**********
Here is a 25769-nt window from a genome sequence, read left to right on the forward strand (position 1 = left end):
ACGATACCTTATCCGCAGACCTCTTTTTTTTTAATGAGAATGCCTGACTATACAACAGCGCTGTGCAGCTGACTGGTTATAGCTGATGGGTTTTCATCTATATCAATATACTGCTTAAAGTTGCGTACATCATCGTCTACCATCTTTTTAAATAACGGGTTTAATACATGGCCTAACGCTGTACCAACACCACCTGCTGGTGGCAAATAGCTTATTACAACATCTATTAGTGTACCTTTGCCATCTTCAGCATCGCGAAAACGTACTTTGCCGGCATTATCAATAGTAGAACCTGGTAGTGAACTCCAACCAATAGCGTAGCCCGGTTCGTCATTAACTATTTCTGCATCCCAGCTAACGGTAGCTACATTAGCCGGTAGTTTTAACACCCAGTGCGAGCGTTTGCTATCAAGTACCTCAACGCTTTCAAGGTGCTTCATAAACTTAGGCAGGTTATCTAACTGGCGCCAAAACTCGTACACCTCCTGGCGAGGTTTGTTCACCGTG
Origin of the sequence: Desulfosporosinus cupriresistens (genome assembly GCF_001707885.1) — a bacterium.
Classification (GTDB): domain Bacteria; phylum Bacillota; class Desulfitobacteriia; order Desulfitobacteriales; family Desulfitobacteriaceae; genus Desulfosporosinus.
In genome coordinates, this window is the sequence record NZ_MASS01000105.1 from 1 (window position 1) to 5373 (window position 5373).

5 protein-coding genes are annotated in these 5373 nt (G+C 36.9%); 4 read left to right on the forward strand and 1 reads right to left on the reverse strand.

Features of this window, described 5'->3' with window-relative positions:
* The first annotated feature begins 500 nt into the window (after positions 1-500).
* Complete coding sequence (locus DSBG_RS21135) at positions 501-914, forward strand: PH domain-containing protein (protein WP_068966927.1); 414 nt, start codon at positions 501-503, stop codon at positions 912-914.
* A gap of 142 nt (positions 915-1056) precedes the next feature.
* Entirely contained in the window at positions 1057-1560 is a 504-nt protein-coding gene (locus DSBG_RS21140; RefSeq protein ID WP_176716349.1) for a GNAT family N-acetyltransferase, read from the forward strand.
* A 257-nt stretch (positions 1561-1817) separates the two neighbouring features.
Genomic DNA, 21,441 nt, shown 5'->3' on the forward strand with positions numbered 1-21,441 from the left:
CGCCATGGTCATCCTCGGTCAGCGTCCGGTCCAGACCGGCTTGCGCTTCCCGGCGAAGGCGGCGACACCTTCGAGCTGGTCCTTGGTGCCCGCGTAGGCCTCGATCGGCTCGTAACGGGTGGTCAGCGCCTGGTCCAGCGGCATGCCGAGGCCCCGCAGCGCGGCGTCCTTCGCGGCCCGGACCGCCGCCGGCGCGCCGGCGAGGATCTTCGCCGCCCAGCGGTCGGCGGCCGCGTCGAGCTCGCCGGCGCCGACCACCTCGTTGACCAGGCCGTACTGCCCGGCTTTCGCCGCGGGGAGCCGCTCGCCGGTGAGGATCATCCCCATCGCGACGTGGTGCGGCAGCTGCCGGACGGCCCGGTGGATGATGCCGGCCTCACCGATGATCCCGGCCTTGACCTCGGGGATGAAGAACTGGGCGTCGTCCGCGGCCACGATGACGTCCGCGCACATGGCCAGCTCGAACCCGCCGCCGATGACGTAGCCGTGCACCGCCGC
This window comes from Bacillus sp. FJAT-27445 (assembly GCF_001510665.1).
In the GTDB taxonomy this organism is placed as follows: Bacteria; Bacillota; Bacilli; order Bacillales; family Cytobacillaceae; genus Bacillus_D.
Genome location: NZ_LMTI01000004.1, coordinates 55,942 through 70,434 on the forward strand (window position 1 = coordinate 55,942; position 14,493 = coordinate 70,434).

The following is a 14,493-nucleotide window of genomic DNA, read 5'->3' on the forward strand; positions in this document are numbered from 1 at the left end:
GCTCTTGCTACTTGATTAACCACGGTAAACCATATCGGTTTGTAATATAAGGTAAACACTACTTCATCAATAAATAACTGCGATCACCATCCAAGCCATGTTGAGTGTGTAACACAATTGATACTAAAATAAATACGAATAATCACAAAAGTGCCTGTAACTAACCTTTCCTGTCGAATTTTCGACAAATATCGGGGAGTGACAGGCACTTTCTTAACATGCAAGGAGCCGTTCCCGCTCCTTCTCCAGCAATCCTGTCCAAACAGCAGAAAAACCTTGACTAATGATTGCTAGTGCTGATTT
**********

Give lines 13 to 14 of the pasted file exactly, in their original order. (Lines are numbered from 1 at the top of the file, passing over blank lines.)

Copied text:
Genomic DNA, 21,441 nt, shown 5'->3' on the forward strand with positions numbered 1-21,441 from the left:
CGCCATGGTCATCCTCGGTCAGCGTCCGGTCCAGACCGGCTTGCGCTTCCCGGCGAAGGCGGCGACACCTTCGAGCTGGTCCTTGGTGCCCGCGTAGGCCTCGATCGGCTCGTAACGGGTGGTCAGCGCCTGGTCCAGCGGCATGCCGAGGCCCCGCAGCGCGGCGTCCTTCGCGGCCCGGACCGCCGCCGGCGCGCCGGCGAGGATCTTCGCCGCCCAGCGGTCGGCGGCCGCGTCGAGCTCGCCGGCGCCGACCACCTCGTTGACCAGGCCGTACTGCCCGGCTTTCGCCGCGGGGAGCCGCTCGCCGGTGAGGATCATCCCCATCGCGACGTGGTGCGGCAGCTGCCGGACGGCCCGGTGGATGATGCCGGCCTCACCGATGATCCCGGCCTTGACCTCGGGGATGAAGAACTGGGCGTCGTCCGCGGCCACGATGACGTCCGCGCACATGGCCAGCTCGAACCCGCCGCCGATGACGTAGCCGTGCACCGCCGC